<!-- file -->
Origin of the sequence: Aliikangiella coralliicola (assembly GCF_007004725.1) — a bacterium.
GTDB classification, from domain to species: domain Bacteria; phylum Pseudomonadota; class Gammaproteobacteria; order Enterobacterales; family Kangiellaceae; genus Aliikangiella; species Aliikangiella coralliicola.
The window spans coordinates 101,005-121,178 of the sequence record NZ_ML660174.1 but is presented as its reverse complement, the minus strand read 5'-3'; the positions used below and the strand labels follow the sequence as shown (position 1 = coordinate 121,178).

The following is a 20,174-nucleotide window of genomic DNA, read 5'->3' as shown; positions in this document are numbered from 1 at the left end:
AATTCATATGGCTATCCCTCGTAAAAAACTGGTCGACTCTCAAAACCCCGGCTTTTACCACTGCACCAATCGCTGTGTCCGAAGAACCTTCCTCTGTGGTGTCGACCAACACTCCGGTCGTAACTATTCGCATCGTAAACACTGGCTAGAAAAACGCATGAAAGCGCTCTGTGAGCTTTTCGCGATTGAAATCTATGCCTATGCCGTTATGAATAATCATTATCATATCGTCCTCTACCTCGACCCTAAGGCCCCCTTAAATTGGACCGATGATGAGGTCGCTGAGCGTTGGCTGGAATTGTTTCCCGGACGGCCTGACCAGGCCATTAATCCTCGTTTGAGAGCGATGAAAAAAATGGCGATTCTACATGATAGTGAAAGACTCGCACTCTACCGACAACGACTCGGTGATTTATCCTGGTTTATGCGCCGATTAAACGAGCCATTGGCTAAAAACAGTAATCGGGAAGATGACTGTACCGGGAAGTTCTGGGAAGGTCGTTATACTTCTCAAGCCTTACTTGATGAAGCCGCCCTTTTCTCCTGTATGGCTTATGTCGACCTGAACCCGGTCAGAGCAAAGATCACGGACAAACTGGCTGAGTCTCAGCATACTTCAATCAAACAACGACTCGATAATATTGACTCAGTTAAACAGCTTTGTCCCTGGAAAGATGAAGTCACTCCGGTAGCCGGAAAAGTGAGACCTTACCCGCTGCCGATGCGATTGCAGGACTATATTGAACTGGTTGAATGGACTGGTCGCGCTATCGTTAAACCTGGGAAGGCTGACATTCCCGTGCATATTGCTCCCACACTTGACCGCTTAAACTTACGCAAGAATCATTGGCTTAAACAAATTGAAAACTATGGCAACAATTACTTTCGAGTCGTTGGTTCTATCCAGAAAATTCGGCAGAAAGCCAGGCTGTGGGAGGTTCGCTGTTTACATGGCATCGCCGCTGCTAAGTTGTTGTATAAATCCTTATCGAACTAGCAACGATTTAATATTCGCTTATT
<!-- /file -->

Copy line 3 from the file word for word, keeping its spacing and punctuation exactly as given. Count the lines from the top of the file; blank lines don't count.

The window spans coordinates 101,005-121,178 of the sequence record NZ_ML660174.1 but is presented as its reverse complement, the minus strand read 5'-3'; the positions used below and the strand labels follow the sequence as shown (position 1 = coordinate 121,178).